Saturday, 24 April 2021

The Malmesbury Bible [The 1766 Rubempré sale, II]

Last week I suggested that an illuminated Apocalypse in French, previously known to have been sold in the Westerloo sale in 1734, can also be identified in the auction catalogue of the Prince de Rubempré in 1766.

In today's short post I'll show that at least one more manuscript in that sale can be recognised in the same 1766 sale

When looking through old auction cataloguing it can be frustrating to see a series of descriptions like these:

Rubempré catalogue, 1766

There is little hope of ever being able to identify manuscripts described so summarily, and with so little to distinguish one from another in the catalogue, and from the thousands of extant Books of Hours to which  each of these descriptions could apply. 

But owners of manuscripts (especially booksellers) often make a note on a flyleaf if a manuscript has a colophon providing a date or name, and such notes are often used by later auction cataloguers. Cataloguers typically include the date of each edition, of course, even in very summary descriptions of printed books.

It also tends to be the case that cataloguers will give the most valuable books the most detailed descriptions, and these are inherently the ones that someone is most likely to be able to recognise today.

There is a perfect example in the 1766 Rubempré catalogue:

"Biblia Sacra en quatre grands volumes. in-fol.
MSS. sur velin en beau Caractere, quelques minia-
tures & lettres dorés, on trouve sur la couverture du
premier volume la Quittance de l'Ecrivain de cette
Bible, nommé Geraldt Brilis, qui l'a achevé 15.
Mai 1457"
This is the so-called Malmesbury Bible, written for the Carthusians of La Chapelle at Hérinnes-lez-Enghien, 25km south-west of Brussels, and now owned by Malmesbury Abbey.

Although the manuscript has been digitized in recent years, I have not been able to find a more recent or detailed description than the one by N.R. Ker (Medieval Manuscripts in British Libraries, III (1983), pp. 331-32), to whom the 1766 Rubempré sale was unknown:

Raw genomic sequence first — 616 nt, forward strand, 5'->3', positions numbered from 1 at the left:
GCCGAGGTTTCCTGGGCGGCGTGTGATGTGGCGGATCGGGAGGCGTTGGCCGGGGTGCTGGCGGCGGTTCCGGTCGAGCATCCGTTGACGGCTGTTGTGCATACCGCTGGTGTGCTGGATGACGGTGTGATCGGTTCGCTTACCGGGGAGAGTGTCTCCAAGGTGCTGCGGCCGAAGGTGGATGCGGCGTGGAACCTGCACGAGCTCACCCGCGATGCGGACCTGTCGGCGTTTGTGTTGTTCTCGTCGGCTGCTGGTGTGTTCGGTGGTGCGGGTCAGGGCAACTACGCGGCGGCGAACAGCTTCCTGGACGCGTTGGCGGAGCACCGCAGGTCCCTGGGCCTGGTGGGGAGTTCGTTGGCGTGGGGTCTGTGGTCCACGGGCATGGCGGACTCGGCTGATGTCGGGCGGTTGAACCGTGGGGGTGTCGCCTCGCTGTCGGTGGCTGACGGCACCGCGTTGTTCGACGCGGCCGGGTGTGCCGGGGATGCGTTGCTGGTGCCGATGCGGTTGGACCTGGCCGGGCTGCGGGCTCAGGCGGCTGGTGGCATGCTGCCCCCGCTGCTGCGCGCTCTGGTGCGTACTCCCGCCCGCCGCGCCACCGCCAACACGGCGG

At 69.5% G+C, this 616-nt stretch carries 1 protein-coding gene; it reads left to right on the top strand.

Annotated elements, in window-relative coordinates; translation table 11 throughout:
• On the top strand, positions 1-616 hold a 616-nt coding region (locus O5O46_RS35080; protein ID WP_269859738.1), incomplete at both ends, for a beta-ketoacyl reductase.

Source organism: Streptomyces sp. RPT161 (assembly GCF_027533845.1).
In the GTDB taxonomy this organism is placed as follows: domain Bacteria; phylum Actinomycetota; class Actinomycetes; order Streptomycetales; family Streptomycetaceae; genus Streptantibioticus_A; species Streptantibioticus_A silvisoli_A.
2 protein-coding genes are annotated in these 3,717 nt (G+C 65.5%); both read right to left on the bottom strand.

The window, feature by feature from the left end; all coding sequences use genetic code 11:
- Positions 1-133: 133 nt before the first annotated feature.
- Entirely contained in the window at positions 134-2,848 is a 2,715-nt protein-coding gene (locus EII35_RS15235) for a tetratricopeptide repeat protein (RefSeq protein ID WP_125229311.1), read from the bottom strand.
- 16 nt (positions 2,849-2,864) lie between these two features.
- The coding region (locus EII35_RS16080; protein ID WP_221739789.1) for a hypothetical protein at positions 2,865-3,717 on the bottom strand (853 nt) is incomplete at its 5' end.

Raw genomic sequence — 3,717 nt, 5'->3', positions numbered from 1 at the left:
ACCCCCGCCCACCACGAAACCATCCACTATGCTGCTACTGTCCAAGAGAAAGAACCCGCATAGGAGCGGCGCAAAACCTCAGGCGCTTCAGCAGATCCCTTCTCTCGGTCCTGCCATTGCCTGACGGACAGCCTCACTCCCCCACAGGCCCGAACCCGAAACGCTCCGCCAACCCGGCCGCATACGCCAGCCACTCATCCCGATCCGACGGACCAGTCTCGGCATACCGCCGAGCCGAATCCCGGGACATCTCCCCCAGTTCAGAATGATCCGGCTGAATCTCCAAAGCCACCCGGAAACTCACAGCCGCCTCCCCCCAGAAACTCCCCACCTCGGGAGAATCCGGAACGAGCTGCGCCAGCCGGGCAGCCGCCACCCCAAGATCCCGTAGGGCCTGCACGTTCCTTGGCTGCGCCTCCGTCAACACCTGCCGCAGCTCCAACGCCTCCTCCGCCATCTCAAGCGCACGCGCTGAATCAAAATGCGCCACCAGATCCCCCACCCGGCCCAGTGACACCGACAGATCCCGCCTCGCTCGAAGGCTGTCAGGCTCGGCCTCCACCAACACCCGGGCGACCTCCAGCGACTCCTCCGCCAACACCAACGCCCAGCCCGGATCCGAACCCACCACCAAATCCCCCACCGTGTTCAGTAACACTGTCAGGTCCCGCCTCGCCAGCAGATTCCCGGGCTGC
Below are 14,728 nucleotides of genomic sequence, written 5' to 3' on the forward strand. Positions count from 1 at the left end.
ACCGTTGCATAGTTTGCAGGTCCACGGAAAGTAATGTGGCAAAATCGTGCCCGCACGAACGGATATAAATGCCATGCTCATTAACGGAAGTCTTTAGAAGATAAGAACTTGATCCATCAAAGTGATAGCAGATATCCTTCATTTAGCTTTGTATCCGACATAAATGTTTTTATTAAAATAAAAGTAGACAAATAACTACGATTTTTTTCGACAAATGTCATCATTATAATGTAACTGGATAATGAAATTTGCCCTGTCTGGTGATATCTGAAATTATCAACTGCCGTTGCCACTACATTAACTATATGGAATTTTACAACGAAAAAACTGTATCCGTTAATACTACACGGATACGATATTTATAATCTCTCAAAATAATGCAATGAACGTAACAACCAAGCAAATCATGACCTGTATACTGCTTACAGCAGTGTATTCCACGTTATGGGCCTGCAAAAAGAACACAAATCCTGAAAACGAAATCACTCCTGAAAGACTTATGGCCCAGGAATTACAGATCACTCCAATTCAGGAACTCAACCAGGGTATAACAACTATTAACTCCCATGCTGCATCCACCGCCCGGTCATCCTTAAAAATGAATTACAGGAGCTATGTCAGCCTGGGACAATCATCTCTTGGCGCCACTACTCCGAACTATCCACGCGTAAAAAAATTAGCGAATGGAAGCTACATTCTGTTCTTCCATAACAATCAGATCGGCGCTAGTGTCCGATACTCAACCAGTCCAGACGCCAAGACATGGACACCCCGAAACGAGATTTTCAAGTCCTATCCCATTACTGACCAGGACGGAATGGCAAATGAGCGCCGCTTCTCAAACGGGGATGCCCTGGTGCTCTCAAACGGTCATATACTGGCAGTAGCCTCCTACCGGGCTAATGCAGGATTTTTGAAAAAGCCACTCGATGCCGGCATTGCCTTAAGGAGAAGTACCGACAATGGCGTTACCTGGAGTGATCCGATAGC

[click to enlarge]

Ker suggests that the Bible was still in use in the 17th century, because it contains a correction in a hand probably of that century. The date of the sale proves, however, as Dominique Vanwijnsberghe pointed out to me, that the Bible left the Charterhouse well before its dissolution in 1783.

As an aside, although this is probably not the most famous Bible among medievalists (it is less famous than the Winchester and Bury Bibles, for example), I suspect that it may be the most "famous" Bible in another sense: due to the fact that the good-quality copyright-free image at the top of this post has been available since 2005, it has been used dozens of times to illustrate articles on a variety of subjects, in many languages, on Wikipedia, and it has therefore probably been seen by tens of millions of people. Here is a selection:

EDIT, 25 April 2021
Since writing this blogpost I was somewhat embarassed to search my archive of old emails and to discover (I had forgotten all about it) that Joseph Bernaer, who works on Carthusian MSS, wrote to me a year ago providing me with various bits of information about the Malmesbury Bible and the 1766 auction! He has done considerable research in various archives and libraries and discovered, among other things, that the Bible was in fact not sold at the 1766 auction, because it did not reach a sufficiently high price. I will not say more, in the hope that he will publish all his findings (which includes the later provenance of the Bible) in due course.

EDIT, 26 April
I have corrcted frequent misspellings Rubimpré [sic] 

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